A few weeks before Madlib and Kieran Hebden’s (Four Tet) collaborative album Sound Ancestors was set to be released, the two long-time friends were faced with a bitter pill to swallow. Hours before the sombre year of 2020 drew to a close, news emerged that rap’s ‘greatest villain’ MF DOOM had passed away. It came as a complete shock to the two musicians – so much so that that they considered postponing the album’s release. Speaking with NPR Music, Madlib opened up about his relationship with the late rapper and while a man of few words, it’s not hard to see that the passing affected him deeply.
It almost makes the release of Sound Ancestors more poignant. As we approach the 17-year anniversary of Madvillainy, the acclaimed collaborative album between Madlib and MF DOOM, the album offers the chance to celebrate the old while welcoming the new.
Madlib and Hebden have been close friends for years, and while specialising in two very different areas of music, they are unified by their love of the obscure. Hebden is responsible for a live stream of home records, which has been playing non-stop on YouTube since October 28, while Madlib thrives by consistently going that bit further in search of the perfect sound for that next beat. It’s easy to imagine that Sound Ancestors was created with little discussion, the focus instead purely on the music itself, with Hebden – who is given an ‘Arranged By’ credit – simply keeping Madlib’s superfluity of beats in order and compiled in a loving manner, adding a few light touches or suggestions here and there. Whatever the case, the result is spectacular.
While the techniques that Madlib uses to create the vast soundscapes of Sound Ancestors are no different to the ones he has used on his past LPs, this release feels a world away from the producer’s tried and trusted methods of production. The sample choices are more ambitious, as the producer digs for ever-more eclectic globe-trotting sounds. Whether pulled from 80s Welsh post-punks Young Marble Giants, Brazilian queer anti-fascist quartet Quartabê, or the late great New York rapper Phife Dawg, all samples are then twisted and shaped into mystical, head-bopping grooves.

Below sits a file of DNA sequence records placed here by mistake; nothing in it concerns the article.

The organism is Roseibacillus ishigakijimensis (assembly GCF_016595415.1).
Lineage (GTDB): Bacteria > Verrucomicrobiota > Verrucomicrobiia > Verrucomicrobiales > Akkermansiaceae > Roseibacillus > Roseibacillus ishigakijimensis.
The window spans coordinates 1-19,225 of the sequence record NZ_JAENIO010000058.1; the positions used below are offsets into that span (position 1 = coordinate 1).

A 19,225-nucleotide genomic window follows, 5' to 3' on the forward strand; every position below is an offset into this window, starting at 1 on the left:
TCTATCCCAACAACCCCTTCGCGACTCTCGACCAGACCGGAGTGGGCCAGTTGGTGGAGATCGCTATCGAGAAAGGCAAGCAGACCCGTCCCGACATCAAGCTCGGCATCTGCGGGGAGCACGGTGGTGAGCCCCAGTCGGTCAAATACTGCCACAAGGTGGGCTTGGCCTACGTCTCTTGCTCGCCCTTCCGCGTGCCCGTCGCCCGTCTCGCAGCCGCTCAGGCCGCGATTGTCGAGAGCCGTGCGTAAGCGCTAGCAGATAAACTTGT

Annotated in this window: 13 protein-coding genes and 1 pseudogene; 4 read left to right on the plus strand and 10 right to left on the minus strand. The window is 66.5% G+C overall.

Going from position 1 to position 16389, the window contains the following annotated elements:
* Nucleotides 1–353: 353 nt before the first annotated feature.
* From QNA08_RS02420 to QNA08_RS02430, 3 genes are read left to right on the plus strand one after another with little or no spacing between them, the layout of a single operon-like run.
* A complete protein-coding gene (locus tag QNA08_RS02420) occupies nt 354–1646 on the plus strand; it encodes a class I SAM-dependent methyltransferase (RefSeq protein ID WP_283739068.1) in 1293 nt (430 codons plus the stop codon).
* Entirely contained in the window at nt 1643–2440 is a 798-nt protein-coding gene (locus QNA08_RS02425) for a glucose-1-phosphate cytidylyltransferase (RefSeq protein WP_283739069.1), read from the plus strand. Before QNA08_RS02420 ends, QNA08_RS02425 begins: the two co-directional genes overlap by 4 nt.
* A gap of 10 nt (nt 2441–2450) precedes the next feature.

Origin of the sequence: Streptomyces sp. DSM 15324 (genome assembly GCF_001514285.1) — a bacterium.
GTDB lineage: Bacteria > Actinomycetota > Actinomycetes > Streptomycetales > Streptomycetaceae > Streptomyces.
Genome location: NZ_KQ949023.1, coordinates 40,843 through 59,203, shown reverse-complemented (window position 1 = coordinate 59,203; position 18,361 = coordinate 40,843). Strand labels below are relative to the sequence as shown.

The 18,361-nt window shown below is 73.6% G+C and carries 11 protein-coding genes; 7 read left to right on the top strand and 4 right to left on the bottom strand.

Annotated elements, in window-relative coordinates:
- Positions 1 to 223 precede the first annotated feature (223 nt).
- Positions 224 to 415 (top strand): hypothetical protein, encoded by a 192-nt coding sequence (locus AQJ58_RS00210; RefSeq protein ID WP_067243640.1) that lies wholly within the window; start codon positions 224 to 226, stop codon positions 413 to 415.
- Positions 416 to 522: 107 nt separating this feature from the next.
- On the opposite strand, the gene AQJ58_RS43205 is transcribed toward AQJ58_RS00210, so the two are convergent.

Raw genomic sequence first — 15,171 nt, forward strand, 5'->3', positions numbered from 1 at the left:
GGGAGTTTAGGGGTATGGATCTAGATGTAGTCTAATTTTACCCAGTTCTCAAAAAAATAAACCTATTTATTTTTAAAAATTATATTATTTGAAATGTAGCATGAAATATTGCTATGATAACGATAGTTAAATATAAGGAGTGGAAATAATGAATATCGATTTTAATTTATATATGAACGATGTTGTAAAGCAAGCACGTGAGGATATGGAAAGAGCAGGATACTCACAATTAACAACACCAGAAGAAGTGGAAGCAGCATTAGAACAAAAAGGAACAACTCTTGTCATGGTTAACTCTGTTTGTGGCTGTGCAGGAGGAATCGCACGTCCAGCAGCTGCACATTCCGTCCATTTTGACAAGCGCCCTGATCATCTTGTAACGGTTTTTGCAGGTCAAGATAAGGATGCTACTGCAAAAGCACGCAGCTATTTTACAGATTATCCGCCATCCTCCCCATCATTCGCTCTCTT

The album is centred around lead single “Road Of the Lonely Ones”, a serene yet almost-cinematic piece of art, as two tracks by Philly soul collective The Ethics provide nifty sample choices that are then seasoned with trademark meticulous Madlib percussion. “The Call” is similarly epic, employing a Terri Britten sample and emphatic synths, along with a weighty bassline are reminiscent of his work on “America’s Most Blunted”, one of Madvillainy’s most thrilling tracks. “Riddim Chant” is probably the best example of Four Tet’s influence on the album – the wistful guitar line is layered with pinpoint, sparkling percussion to hypnotic effect.
A recurring theme on this record is the cleanliness of the sound; the strangely luxurious mixing consistently adds to the overall groove of the record. While “Two for 2 – For Dilla” is offered as a homage to the late hip hop producer James Yancey (better known as J Dilla), it’s not hard to envisage this cut on DJ Shadow’s Endtroducing. This is not the only parallel that can be drawn between Sound Ancestors and the 1996 album, as both works soar with ambition and the reckless thrill of creating new soundscapes.
Sound Ancestors is a realisation of what the Madlib and Hebden are capable of in tandem. It’s bold, different, and takes the genre of instrumental hip hop to the next level. “An album designed to be listened to start to finish,” is what Hebden envisaged this record to be, and it is an astounding one at that.